Rich Cooper

Jun 2, 2010

As all of us know, exercise is good for one’s health. It gets you in shape. It improves your game. It gets you ready for whatever play may come your way. Whether it is sports, emergency drills or military maneuvers, the adage of “how you train is how you fight” describes the benefit of being ready for anything.

It’s a shame that a group of exercise organizers in Nevada did not think of that adage and apply an ounce of common sense to their recent exercise at a hospital in Henderson, just outside of Las Vegas.

As detailed in an article from the Las Vegas Sun, “an off-duty cop pretending to be a terrorist stormed into a hospital intensive care unit brandishing a handgun, which he pointed at nurses while herding them down a corridor and into a room.  There, after harrowing moments, he explained that the whole caper was a training exercise.”

An active shooter in a hospital is not an outlandish scenario, and there is significant value in educating hospital personnel in what to do should such an incident like that occur.  

An exercise like the one described though is an exercise in idiocy. Violating any premise of common sense and risking greater harm and stress to patients and hospital personnel, the exercise organizers and participants allowed their own “gung-ho preparedness” to cross a line and go too far.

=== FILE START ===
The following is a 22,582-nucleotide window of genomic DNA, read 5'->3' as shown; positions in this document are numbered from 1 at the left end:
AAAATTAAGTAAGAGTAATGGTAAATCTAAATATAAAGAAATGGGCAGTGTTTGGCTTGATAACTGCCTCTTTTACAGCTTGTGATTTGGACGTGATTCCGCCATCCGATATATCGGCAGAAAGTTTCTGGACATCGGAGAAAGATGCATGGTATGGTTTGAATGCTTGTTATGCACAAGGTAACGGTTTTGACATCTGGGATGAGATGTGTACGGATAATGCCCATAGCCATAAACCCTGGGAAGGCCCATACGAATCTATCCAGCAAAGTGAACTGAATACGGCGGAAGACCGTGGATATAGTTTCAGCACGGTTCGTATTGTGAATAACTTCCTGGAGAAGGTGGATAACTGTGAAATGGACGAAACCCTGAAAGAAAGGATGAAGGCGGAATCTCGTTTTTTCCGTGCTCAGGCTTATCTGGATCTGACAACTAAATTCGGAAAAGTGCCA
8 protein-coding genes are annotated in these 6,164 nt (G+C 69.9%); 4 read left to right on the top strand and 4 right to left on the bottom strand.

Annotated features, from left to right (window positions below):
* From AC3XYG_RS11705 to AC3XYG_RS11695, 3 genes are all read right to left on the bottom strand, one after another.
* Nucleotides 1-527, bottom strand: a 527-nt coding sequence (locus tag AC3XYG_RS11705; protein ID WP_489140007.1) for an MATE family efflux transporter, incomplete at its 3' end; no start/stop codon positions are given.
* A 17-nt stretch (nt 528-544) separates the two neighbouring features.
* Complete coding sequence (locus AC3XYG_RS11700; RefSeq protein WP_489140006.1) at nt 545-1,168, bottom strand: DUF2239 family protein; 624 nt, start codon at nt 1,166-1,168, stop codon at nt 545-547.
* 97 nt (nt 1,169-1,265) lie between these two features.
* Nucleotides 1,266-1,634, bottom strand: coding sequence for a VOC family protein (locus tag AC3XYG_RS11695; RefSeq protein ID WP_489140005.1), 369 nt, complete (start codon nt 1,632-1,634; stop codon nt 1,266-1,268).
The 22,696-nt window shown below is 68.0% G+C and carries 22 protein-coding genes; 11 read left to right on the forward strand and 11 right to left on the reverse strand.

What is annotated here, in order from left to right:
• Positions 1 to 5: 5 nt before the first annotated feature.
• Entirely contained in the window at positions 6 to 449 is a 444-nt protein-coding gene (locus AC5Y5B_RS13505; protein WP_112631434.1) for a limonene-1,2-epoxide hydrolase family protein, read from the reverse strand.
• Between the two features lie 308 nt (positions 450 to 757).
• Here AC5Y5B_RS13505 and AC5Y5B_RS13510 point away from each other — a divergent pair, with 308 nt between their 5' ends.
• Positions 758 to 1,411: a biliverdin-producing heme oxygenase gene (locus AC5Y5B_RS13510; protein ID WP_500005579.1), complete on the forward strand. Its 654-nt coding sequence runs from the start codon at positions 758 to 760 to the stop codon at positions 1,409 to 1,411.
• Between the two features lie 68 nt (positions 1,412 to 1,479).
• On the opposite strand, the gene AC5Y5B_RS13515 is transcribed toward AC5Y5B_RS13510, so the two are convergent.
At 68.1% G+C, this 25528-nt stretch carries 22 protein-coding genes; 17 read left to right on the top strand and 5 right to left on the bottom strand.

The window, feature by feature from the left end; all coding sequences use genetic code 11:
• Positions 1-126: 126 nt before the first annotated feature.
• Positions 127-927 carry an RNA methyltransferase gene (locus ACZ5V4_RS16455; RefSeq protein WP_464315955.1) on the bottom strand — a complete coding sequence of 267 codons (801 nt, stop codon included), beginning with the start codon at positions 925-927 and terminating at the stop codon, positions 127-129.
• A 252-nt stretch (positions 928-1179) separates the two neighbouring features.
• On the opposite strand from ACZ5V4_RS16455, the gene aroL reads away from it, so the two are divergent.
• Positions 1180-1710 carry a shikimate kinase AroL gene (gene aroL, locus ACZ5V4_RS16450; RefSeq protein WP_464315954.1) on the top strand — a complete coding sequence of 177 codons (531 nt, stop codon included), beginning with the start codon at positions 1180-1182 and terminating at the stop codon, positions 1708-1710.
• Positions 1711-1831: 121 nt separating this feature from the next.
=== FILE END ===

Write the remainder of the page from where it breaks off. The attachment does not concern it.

If, God forbid, there had been an armed security guard or someone with a concealed weapons permit sitting in the waiting room that had unknowingly reacted to the exercise by trying to defend themselves and others in the hospital, this story would have a very different and potentially tragic ending.

There is any number of scenarios that could have played out here, but the fortunate one we have is that we can shake our heads in collective disbelief that anyone would play out a scenario such as this in real time in a critical care unit. Besides embarrassing themselves and making themselves the easy target for late night comedians, these exercisers have shaken the confidence of the public they serve.

Instead of sitting down to educate hospital personnel (and others) about these often tragic situations, they chose to scare the hell out of them. I’m sure the citizens of Henderson, Nev. are wondering what good that type of exercise did for them. I don’t have an answer for that one, and I bet the organizers don’t have a good one either.

This piece was originally posted on Security Debrief.


Post Comment

Your email address will not be published.